While attending Punahou School in Honolulu, Allan contributed cartoons to The Honolulu Star-Advertiser. He used his drawing talent while studying architecture at the University of Oregon. He dropped out during his sophomore year in 1956 and moved to Los Angeles, where he was hired as a page at NBC and later became a story analyst. After being laid off, he began writing and illustrating greeting cards while trying to find work at an animation studio.
He found a job at Jay Ward Productions, which produced “Rocky and His Friends,” the satirical cartoon series about the adventures of Rocky and Bullwinkle (more formally, Rocket J. Squirrel and Bullwinkle J. Moose). Mr. Burns appeared unannounced at Mr. Ward’s office on Sunset Boulevard, toting his portfolio of greeting cards. Mr. Ward leafed through the cards, chuckled and quickly hired him.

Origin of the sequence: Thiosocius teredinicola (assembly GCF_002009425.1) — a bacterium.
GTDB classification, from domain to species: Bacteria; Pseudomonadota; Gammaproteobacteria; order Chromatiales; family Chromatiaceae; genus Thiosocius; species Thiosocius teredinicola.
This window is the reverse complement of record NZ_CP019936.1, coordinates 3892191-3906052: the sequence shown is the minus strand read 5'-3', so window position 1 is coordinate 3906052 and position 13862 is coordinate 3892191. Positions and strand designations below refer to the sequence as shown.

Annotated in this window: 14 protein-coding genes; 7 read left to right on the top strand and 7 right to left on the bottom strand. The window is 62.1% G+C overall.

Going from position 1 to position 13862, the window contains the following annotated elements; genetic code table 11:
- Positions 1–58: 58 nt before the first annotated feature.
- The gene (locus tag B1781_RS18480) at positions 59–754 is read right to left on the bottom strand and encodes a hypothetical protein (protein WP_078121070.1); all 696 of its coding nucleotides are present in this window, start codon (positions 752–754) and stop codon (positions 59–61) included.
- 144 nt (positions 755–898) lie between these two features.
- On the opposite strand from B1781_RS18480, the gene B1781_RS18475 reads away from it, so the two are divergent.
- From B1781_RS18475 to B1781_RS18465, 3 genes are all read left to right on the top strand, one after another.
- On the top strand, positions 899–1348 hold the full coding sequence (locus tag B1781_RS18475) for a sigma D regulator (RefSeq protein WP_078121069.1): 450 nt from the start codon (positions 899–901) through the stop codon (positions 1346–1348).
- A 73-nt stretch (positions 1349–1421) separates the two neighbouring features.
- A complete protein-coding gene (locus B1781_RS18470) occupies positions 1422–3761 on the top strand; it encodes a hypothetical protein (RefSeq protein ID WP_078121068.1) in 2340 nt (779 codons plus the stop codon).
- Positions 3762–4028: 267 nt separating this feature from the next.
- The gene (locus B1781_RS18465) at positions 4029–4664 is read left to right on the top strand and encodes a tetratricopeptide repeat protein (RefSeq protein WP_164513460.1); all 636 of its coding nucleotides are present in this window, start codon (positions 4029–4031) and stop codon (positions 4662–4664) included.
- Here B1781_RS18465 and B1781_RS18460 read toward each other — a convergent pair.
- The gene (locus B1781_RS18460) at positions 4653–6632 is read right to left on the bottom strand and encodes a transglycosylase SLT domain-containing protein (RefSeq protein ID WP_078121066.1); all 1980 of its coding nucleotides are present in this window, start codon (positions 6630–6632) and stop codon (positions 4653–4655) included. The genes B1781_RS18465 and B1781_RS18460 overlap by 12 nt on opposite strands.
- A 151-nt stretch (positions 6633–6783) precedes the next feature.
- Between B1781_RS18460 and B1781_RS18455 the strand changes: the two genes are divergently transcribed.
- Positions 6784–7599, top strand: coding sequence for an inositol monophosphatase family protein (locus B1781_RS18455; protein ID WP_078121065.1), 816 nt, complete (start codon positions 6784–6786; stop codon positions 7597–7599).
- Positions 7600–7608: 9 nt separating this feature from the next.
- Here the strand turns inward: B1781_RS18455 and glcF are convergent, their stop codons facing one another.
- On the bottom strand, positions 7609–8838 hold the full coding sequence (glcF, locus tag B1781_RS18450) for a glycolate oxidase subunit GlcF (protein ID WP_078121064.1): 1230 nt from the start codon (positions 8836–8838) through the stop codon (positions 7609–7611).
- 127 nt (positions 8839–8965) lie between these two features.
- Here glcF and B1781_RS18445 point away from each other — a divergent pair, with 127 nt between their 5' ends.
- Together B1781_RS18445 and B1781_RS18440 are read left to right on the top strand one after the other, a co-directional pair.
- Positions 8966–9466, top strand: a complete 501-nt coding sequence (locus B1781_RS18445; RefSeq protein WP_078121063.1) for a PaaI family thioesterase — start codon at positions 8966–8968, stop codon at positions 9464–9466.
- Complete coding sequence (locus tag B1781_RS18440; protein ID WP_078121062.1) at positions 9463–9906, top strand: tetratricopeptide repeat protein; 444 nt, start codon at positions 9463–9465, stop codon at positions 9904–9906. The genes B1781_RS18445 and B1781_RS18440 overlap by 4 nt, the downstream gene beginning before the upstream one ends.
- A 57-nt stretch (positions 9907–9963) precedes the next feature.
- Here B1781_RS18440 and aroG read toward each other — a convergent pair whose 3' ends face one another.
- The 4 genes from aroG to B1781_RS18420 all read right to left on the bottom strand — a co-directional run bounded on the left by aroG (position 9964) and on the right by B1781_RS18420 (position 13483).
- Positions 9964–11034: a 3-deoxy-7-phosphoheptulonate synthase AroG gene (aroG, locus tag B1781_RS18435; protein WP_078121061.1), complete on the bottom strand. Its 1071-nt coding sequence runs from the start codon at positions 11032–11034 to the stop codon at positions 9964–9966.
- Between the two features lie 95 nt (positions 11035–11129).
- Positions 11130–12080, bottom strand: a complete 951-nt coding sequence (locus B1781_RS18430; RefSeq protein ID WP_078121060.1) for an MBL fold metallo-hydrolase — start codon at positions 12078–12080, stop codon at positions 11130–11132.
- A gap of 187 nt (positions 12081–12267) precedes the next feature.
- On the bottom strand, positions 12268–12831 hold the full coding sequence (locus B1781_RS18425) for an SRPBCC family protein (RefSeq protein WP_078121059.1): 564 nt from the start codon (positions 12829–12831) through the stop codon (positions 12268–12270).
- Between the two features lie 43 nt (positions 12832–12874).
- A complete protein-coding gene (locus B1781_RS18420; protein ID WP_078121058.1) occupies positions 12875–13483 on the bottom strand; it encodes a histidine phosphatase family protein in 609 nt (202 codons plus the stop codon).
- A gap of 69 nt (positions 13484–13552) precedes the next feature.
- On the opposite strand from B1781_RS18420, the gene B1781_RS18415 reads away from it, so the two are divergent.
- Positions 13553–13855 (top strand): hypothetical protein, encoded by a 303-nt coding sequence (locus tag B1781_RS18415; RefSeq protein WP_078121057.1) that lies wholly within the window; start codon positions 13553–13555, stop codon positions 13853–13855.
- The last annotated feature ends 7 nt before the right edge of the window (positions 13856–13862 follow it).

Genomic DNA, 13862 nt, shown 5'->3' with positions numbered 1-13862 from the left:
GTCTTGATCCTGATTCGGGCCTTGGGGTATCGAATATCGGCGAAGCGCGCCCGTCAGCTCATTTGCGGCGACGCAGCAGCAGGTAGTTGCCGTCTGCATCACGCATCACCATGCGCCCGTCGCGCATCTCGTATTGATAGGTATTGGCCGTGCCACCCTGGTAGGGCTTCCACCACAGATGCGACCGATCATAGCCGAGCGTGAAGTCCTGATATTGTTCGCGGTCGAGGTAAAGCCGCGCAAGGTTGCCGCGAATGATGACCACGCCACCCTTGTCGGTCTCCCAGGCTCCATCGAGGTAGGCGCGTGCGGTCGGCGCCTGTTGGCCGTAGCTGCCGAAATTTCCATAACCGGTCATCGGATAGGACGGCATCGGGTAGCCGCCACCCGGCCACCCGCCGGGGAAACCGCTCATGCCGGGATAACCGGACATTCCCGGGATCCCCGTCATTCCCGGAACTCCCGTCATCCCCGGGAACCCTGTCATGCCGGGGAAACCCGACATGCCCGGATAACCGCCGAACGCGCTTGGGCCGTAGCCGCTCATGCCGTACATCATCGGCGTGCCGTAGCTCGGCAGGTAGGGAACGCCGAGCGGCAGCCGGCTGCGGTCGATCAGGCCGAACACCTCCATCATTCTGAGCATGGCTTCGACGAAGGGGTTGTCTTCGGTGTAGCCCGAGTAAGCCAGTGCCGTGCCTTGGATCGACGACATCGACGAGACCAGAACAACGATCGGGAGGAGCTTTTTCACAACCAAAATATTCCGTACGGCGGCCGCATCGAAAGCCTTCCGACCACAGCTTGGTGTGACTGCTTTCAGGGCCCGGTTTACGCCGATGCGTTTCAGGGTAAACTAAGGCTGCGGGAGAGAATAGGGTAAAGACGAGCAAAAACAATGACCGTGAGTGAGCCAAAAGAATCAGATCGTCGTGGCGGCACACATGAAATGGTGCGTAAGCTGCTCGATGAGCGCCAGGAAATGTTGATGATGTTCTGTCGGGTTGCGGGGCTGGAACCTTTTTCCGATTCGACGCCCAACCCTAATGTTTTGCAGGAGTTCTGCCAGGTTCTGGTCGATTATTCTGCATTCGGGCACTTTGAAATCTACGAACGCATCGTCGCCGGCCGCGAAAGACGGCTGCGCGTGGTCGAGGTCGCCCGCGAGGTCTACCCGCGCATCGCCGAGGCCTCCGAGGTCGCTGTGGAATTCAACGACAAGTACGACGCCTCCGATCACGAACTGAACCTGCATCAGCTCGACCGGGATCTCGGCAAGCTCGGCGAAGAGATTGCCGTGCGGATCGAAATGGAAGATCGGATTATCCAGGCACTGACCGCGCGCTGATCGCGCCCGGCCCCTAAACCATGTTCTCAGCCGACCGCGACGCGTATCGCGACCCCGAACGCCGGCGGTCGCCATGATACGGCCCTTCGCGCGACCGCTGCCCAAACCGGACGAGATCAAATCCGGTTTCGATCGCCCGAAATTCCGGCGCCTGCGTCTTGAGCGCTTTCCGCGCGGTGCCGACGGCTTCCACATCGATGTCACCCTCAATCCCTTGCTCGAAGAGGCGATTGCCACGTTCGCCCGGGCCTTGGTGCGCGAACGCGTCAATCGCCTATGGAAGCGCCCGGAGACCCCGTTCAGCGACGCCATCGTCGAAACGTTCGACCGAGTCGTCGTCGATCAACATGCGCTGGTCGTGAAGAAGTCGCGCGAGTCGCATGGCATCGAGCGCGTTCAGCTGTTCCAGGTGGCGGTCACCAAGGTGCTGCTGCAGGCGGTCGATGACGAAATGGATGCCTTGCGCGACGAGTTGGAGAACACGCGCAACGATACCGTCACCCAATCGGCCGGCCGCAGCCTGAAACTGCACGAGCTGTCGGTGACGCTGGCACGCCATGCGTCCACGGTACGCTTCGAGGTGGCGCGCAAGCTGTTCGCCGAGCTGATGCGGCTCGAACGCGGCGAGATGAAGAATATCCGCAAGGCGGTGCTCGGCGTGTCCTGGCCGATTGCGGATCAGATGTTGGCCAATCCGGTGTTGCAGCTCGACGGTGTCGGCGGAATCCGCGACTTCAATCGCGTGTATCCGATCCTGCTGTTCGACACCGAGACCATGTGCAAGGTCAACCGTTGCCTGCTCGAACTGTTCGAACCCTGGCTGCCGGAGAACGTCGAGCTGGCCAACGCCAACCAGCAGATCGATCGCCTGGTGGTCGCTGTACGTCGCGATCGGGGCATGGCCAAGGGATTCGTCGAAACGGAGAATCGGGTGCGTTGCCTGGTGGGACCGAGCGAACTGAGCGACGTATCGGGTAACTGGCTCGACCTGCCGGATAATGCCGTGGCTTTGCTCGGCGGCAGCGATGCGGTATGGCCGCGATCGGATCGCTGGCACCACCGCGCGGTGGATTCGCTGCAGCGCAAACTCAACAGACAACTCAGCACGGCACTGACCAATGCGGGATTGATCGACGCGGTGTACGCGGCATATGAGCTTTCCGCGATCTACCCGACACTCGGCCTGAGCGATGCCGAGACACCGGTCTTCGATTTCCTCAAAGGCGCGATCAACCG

Mr. Burns wrote for the moose, the squirrel and other characters on “The Bullwinkle Show.” He also developed the character Cap’n Crunch for Quaker Oats, which had hired Mr. Ward’s company to create a mascot for a new cereal.
After he and his colleague Chris Hayward left Mr. Ward in 1963, they created “My Mother the Car,” a sitcom that starred Jerry Van Dyke, with Ann Sothern as the voice of his mother, who has been reincarnated as a vintage Porter automobile and speaks only to him. A notable flop considered by some to be one of TV’s worst shows, it was canceled after one season.
In 1967 and 1968, Mr. Burns and Mr. Hayward worked on the only season of the sitcom “He & She,” in which the married couple Richard Benjamin and Paula Prentiss played a comic book artist and his wife, a social worker. Mr. Burns shared his first Emmy with Mr. Hayward for one episode.
After “He & She” was canceled, its producer, Leonard Stern, brought them to the espionage parody, “Get Smart,” another series he produced, then in its fourth season. “Room 222” and “The Mary Tyler Moore Show” soon followed.